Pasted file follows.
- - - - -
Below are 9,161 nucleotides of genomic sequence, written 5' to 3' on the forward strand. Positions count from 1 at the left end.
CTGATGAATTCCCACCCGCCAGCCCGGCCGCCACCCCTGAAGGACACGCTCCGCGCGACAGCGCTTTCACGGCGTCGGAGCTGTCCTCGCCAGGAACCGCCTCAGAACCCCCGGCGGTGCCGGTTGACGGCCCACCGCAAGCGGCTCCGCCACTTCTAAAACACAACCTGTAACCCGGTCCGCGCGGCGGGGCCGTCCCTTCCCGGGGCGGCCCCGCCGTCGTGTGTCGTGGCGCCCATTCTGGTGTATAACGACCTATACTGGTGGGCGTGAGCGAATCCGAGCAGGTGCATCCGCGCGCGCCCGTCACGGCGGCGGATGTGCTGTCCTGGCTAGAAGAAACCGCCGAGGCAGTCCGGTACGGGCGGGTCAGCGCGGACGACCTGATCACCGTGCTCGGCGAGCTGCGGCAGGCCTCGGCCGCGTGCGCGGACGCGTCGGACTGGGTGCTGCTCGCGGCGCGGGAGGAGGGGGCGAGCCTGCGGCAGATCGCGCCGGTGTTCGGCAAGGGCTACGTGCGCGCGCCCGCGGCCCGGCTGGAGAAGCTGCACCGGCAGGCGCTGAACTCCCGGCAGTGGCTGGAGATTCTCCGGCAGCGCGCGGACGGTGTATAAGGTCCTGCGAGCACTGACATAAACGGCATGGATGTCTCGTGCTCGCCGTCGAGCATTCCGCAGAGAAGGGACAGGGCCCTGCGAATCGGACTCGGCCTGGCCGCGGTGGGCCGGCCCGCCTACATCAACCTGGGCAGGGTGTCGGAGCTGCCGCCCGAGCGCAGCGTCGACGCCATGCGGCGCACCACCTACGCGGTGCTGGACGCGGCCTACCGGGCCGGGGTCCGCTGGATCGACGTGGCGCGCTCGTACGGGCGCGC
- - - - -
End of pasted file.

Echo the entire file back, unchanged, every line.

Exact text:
Below are 9,161 nucleotides of genomic sequence, written 5' to 3' on the forward strand. Positions count from 1 at the left end.
CTGATGAATTCCCACCCGCCAGCCCGGCCGCCACCCCTGAAGGACACGCTCCGCGCGACAGCGCTTTCACGGCGTCGGAGCTGTCCTCGCCAGGAACCGCCTCAGAACCCCCGGCGGTGCCGGTTGACGGCCCACCGCAAGCGGCTCCGCCACTTCTAAAACACAACCTGTAACCCGGTCCGCGCGGCGGGGCCGTCCCTTCCCGGGGCGGCCCCGCCGTCGTGTGTCGTGGCGCCCATTCTGGTGTATAACGACCTATACTGGTGGGCGTGAGCGAATCCGAGCAGGTGCATCCGCGCGCGCCCGTCACGGCGGCGGATGTGCTGTCCTGGCTAGAAGAAACCGCCGAGGCAGTCCGGTACGGGCGGGTCAGCGCGGACGACCTGATCACCGTGCTCGGCGAGCTGCGGCAGGCCTCGGCCGCGTGCGCGGACGCGTCGGACTGGGTGCTGCTCGCGGCGCGGGAGGAGGGGGCGAGCCTGCGGCAGATCGCGCCGGTGTTCGGCAAGGGCTACGTGCGCGCGCCCGCGGCCCGGCTGGAGAAGCTGCACCGGCAGGCGCTGAACTCCCGGCAGTGGCTGGAGATTCTCCGGCAGCGCGCGGACGGTGTATAAGGTCCTGCGAGCACTGACATAAACGGCATGGATGTCTCGTGCTCGCCGTCGAGCATTCCGCAGAGAAGGGACAGGGCCCTGCGAATCGGACTCGGCCTGGCCGCGGTGGGCCGGCCCGCCTACATCAACCTGGGCAGGGTGTCGGAGCTGCCGCCCGAGCGCAGCGTCGACGCCATGCGGCGCACCACCTACGCGGTGCTGGACGCGGCCTACCGGGCCGGGGTCCGCTGGATCGACGTGGCGCGCTCGTACGGGCGCGC